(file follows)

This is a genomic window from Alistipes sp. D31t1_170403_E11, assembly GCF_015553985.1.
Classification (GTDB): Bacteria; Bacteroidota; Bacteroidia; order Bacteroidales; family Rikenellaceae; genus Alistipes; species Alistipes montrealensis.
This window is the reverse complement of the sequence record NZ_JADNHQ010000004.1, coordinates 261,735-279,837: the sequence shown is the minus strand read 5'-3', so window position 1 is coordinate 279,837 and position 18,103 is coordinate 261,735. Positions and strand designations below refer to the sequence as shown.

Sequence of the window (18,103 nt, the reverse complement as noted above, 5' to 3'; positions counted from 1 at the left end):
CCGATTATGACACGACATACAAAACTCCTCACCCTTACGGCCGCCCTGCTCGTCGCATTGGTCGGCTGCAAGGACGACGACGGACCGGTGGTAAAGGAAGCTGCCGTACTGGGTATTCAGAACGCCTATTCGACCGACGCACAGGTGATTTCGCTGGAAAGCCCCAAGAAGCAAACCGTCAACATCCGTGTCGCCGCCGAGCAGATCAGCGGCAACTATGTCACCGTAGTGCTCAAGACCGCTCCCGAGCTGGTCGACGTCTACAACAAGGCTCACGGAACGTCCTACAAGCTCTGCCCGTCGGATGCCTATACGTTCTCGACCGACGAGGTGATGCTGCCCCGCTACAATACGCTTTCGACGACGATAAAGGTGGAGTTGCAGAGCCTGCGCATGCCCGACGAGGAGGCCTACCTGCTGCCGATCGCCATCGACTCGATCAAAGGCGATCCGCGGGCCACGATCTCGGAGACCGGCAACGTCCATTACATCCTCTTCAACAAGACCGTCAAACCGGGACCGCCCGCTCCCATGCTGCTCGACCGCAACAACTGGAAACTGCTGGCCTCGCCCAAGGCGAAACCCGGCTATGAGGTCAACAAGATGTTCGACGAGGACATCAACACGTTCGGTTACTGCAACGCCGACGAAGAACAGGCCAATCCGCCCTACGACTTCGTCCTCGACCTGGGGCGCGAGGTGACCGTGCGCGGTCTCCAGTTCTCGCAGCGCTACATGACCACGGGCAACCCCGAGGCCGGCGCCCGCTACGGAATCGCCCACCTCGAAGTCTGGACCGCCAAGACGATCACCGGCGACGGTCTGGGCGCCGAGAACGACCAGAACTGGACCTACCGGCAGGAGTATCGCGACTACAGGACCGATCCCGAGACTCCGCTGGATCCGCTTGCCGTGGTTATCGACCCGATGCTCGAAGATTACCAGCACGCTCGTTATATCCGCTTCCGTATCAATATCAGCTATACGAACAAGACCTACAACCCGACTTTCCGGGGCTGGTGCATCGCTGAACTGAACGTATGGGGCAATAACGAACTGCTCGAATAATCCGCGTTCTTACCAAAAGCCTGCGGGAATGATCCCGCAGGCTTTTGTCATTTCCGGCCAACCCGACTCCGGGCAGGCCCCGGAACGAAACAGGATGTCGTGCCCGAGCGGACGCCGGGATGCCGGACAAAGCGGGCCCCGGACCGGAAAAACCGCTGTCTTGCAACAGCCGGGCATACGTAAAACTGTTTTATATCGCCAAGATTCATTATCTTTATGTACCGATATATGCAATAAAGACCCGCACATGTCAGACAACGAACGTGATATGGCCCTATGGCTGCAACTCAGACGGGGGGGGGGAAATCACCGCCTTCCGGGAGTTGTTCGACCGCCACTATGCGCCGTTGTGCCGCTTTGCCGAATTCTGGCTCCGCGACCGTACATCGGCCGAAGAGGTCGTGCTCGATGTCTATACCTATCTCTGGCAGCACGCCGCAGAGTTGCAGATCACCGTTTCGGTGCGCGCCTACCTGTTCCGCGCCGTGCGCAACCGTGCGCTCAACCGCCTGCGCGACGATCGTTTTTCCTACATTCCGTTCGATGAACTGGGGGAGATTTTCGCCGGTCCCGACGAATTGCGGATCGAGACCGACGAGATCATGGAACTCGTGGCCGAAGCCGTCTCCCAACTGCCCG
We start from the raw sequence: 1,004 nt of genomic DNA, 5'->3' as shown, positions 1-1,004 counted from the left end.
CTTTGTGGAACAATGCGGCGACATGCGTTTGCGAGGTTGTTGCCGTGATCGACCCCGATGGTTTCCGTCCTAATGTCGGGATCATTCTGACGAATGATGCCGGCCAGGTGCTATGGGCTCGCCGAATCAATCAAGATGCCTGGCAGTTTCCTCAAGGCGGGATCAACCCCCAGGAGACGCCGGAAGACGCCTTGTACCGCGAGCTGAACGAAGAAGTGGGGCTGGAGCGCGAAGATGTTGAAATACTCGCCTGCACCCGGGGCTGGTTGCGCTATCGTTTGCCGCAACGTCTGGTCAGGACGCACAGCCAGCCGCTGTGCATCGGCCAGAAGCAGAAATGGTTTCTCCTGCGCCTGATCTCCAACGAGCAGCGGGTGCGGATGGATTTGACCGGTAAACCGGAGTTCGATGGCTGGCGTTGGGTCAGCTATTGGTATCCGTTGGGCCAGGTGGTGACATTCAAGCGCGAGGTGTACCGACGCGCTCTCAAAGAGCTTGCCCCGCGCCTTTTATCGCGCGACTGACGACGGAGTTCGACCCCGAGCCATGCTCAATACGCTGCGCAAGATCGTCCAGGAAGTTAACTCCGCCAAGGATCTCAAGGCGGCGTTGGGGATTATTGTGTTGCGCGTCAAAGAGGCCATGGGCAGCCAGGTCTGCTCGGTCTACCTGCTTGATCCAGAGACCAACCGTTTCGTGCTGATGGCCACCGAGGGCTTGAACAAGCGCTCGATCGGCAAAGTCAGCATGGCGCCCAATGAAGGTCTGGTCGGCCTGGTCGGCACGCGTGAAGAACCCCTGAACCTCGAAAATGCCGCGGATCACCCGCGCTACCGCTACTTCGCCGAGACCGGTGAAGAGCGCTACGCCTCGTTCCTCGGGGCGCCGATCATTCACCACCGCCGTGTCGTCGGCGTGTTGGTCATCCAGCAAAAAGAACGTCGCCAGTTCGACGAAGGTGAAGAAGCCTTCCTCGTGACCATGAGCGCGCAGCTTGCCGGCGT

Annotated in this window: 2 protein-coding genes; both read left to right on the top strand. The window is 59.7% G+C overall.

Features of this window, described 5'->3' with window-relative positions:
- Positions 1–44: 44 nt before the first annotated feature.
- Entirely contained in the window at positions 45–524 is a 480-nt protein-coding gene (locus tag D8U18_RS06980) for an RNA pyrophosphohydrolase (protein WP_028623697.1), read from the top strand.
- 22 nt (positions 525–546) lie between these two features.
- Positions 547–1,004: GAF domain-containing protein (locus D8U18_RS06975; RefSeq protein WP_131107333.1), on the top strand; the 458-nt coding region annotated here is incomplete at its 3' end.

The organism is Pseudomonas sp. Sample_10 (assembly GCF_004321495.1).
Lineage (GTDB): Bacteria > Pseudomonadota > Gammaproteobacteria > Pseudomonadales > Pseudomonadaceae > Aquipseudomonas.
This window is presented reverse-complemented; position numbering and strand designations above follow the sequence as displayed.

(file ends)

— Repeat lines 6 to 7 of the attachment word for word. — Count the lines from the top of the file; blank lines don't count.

We start from the raw sequence: 1,004 nt of genomic DNA, 5'->3' as shown, positions 1-1,004 counted from the left end.
CTTTGTGGAACAATGCGGCGACATGCGTTTGCGAGGTTGTTGCCGTGATCGACCCCGATGGTTTCCGTCCTAATGTCGGGATCATTCTGACGAATGATGCCGGCCAGGTGCTATGGGCTCGCCGAATCAATCAAGATGCCTGGCAGTTTCCTCAAGGCGGGATCAACCCCCAGGAGACGCCGGAAGACGCCTTGTACCGCGAGCTGAACGAAGAAGTGGGGCTGGAGCGCGAAGATGTTGAAATACTCGCCTGCACCCGGGGCTGGTTGCGCTATCGTTTGCCGCAACGTCTGGTCAGGACGCACAGCCAGCCGCTGTGCATCGGCCAGAAGCAGAAATGGTTTCTCCTGCGCCTGATCTCCAACGAGCAGCGGGTGCGGATGGATTTGACCGGTAAACCGGAGTTCGATGGCTGGCGTTGGGTCAGCTATTGGTATCCGTTGGGCCAGGTGGTGACATTCAAGCGCGAGGTGTACCGACGCGCTCTCAAAGAGCTTGCCCCGCGCCTTTTATCGCGCGACTGACGACGGAGTTCGACCCCGAGCCATGCTCAATACGCTGCGCAAGATCGTCCAGGAAGTTAACTCCGCCAAGGATCTCAAGGCGGCGTTGGGGATTATTGTGTTGCGCGTCAAAGAGGCCATGGGCAGCCAGGTCTGCTCGGTCTACCTGCTTGATCCAGAGACCAACCGTTTCGTGCTGATGGCCACCGAGGGCTTGAACAAGCGCTCGATCGGCAAAGTCAGCATGGCGCCCAATGAAGGTCTGGTCGGCCTGGTCGGCACGCGTGAAGAACCCCTGAACCTCGAAAATGCCGCGGATCACCCGCGCTACCGCTACTTCGCCGAGACCGGTGAAGAGCGCTACGCCTCGTTCCTCGGGGCGCCGATCATTCACCACCGCCGTGTCGTCGGCGTGTTGGTCATCCAGCAAAAAGAACGTCGCCAGTTCGACGAAGGTGAAGAAGCCTTCCTCGTGACCATGAGCGCGCAGCTTGCCGGCGT